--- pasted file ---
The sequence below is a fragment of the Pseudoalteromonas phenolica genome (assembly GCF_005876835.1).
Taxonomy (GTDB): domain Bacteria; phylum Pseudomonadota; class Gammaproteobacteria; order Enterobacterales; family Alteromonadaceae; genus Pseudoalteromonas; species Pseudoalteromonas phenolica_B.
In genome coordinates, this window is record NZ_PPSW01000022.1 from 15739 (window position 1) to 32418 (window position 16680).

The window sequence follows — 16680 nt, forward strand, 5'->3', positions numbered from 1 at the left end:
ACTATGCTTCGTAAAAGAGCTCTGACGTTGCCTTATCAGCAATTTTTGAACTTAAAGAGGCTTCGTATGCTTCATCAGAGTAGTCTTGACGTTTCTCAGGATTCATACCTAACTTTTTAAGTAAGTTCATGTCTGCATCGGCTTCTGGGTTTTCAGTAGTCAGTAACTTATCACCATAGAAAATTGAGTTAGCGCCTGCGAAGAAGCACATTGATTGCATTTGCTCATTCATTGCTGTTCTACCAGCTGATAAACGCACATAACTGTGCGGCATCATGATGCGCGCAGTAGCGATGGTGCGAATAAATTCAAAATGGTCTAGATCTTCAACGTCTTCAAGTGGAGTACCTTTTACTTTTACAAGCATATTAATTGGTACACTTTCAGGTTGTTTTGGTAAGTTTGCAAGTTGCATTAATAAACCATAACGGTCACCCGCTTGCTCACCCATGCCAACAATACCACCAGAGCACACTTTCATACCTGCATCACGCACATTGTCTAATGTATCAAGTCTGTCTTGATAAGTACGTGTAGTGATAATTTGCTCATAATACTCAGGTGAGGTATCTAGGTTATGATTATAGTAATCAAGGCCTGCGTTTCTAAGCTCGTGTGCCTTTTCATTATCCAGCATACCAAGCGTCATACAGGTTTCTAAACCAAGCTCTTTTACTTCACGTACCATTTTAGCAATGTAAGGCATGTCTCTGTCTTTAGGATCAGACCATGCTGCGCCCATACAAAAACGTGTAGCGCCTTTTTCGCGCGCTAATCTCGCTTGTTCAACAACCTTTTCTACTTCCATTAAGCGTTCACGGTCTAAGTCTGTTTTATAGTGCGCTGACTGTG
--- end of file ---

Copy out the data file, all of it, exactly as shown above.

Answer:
The sequence below is a fragment of the Pseudoalteromonas phenolica genome (assembly GCF_005876835.1).
Taxonomy (GTDB): domain Bacteria; phylum Pseudomonadota; class Gammaproteobacteria; order Enterobacterales; family Alteromonadaceae; genus Pseudoalteromonas; species Pseudoalteromonas phenolica_B.
In genome coordinates, this window is record NZ_PPSW01000022.1 from 15739 (window position 1) to 32418 (window position 16680).

The window sequence follows — 16680 nt, forward strand, 5'->3', positions numbered from 1 at the left end:
ACTATGCTTCGTAAAAGAGCTCTGACGTTGCCTTATCAGCAATTTTTGAACTTAAAGAGGCTTCGTATGCTTCATCAGAGTAGTCTTGACGTTTCTCAGGATTCATACCTAACTTTTTAAGTAAGTTCATGTCTGCATCGGCTTCTGGGTTTTCAGTAGTCAGTAACTTATCACCATAGAAAATTGAGTTAGCGCCTGCGAAGAAGCACATTGATTGCATTTGCTCATTCATTGCTGTTCTACCAGCTGATAAACGCACATAACTGTGCGGCATCATGATGCGCGCAGTAGCGATGGTGCGAATAAATTCAAAATGGTCTAGATCTTCAACGTCTTCAAGTGGAGTACCTTTTACTTTTACAAGCATATTAATTGGTACACTTTCAGGTTGTTTTGGTAAGTTTGCAAGTTGCATTAATAAACCATAACGGTCACCCGCTTGCTCACCCATGCCAACAATACCACCAGAGCACACTTTCATACCTGCATCACGCACATTGTCTAATGTATCAAGTCTGTCTTGATAAGTACGTGTAGTGATAATTTGCTCATAATACTCAGGTGAGGTATCTAGGTTATGATTATAGTAATCAAGGCCTGCGTTTCTAAGCTCGTGTGCCTTTTCATTATCCAGCATACCAAGCGTCATACAGGTTTCTAAACCAAGCTCTTTTACTTCACGTACCATTTTAGCAATGTAAGGCATGTCTCTGTCTTTAGGATCAGACCATGCTGCGCCCATACAAAAACGTGTAGCGCCTTTTTCGCGCGCTAATCTCGCTTGTTCAACAACCTTTTCTACTTCCATTAAGCGTTCACGGTCTAAGTCTGTTTTATAGTGCGCTGACTGTG